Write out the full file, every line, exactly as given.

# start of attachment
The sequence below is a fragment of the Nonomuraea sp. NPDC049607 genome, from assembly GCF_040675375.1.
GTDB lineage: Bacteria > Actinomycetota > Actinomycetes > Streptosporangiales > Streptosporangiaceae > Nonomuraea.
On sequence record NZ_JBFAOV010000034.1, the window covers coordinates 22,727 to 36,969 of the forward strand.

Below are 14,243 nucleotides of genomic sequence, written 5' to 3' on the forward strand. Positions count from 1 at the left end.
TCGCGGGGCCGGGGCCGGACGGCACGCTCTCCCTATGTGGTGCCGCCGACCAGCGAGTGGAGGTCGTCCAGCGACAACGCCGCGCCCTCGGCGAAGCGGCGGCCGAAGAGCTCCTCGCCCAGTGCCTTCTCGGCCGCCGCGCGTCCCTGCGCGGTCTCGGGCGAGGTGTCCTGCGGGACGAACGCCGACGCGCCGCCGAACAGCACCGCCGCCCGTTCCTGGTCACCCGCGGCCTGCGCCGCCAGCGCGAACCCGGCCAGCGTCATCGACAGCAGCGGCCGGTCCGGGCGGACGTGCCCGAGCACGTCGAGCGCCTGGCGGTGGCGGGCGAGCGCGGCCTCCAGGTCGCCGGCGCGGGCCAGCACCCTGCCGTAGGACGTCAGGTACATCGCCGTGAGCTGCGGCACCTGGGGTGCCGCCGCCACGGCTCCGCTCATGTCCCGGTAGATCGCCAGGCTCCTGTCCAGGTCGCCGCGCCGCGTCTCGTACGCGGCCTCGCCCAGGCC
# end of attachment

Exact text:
The sequence below is a fragment of the Nonomuraea sp. NPDC049607 genome, from assembly GCF_040675375.1.
GTDB lineage: Bacteria > Actinomycetota > Actinomycetes > Streptosporangiales > Streptosporangiaceae > Nonomuraea.
On sequence record NZ_JBFAOV010000034.1, the window covers coordinates 22,727 to 36,969 of the forward strand.

Below are 14,243 nucleotides of genomic sequence, written 5' to 3' on the forward strand. Positions count from 1 at the left end.
TCGCGGGGCCGGGGCCGGACGGCACGCTCTCCCTATGTGGTGCCGCCGACCAGCGAGTGGAGGTCGTCCAGCGACAACGCCGCGCCCTCGGCGAAGCGGCGGCCGAAGAGCTCCTCGCCCAGTGCCTTCTCGGCCGCCGCGCGTCCCTGCGCGGTCTCGGGCGAGGTGTCCTGCGGGACGAACGCCGACGCGCCGCCGAACAGCACCGCCGCCCGTTCCTGGTCACCCGCGGCCTGCGCCGCCAGCGCGAACCCGGCCAGCGTCATCGACAGCAGCGGCCGGTCCGGGCGGACGTGCCCGAGCACGTCGAGCGCCTGGCGGTGGCGGGCGAGCGCGGCCTCCAGGTCGCCGGCGCGGGCCAGCACCCTGCCGTAGGACGTCAGGTACATCGCCGTGAGCTGCGGCACCTGGGGTGCCGCCGCCACGGCTCCGCTCATGTCCCGGTAGATCGCCAGGCTCCTGTCCAGGTCGCCGCGCCGCGTCTCGTACGCGGCCTCGCCCAGGCC